- Damage to joints, nerves, and muscles
- Vision and hearing loss
Unfortunately, many construction accidents lead to lifelong disabilities or even death.
Who Is Liable for a Construction Accident?
Pursuing compensation for construction accident injuries can be complicated. While it may seem like workers’ compensation benefits would cover any employee’s injury or death, insurance companies will often deny claims.
Even if you do get workers’ comp benefits, you may not get enough support to recover from the loss of income, high medical bills, or future lost compensation in the event of death. In these cases, you may be entitled to additional damages if you can prove that negligence contributed to the incident. A workplace injury attorney can help you understand all the factors involved in your case to determine if you have enough evidence to file a claim.
In some cases, you may be able to apply for multiple forms of compensation by proving the need for workers’ comp, as well as premise liability and/or negligence.
In West Virginia, most employers are required to carry workers’ compensation insurance to provide benefits to employees who are injured at work. If you’re injured on the job in a construction accident, you may be entitled to certain workers’ compensation benefits:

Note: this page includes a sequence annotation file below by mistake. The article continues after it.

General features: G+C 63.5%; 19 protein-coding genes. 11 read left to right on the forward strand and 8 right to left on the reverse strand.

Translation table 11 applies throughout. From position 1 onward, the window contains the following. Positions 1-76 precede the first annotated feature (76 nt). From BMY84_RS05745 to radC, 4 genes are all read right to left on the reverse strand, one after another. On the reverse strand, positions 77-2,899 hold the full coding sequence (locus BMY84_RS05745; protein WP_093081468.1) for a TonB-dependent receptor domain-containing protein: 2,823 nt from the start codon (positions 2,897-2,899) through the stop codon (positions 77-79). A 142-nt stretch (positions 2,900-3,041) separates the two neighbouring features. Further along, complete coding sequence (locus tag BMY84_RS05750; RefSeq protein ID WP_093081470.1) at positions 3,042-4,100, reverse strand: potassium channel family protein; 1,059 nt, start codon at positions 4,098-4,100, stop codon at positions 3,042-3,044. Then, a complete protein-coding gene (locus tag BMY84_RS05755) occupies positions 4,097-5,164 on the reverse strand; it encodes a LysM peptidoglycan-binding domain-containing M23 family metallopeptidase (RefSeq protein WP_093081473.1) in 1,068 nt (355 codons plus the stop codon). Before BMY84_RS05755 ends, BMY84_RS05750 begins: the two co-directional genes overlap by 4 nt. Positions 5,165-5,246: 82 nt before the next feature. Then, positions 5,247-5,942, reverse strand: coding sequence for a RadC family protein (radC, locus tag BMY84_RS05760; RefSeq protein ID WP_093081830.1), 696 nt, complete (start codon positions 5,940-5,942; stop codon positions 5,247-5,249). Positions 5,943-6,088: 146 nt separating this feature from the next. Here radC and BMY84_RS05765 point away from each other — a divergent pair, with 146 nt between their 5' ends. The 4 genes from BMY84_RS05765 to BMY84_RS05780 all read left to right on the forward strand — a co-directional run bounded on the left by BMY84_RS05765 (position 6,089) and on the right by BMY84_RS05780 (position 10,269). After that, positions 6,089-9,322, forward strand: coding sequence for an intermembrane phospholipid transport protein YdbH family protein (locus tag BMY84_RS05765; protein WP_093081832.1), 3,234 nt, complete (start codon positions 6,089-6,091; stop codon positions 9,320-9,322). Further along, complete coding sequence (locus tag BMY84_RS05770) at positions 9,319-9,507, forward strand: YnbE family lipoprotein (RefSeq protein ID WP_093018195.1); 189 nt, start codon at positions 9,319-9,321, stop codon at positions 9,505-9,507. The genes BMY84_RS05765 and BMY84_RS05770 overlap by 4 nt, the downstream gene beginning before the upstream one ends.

- Medical care for the injury (including payment of medical bills and prescriptions)
- Temporary disability payments (partial coverage for lost wages during recovery)
- Permanent disability benefits (financial rewards to compensate for diminished ability to work)
- Rehabilitation payments (partial income replacement during retraining for a new job)
To qualify for workers’ compensation for a construction accident, you have to prove that your injury occurred on the job.
Some construction accidents may fall under premises liability claims, especially if the injured party isn’t a construction worker but a visitor to the construction site. The law requires property owners to maintain certain safety standards to protect visitors from accidents and injuries.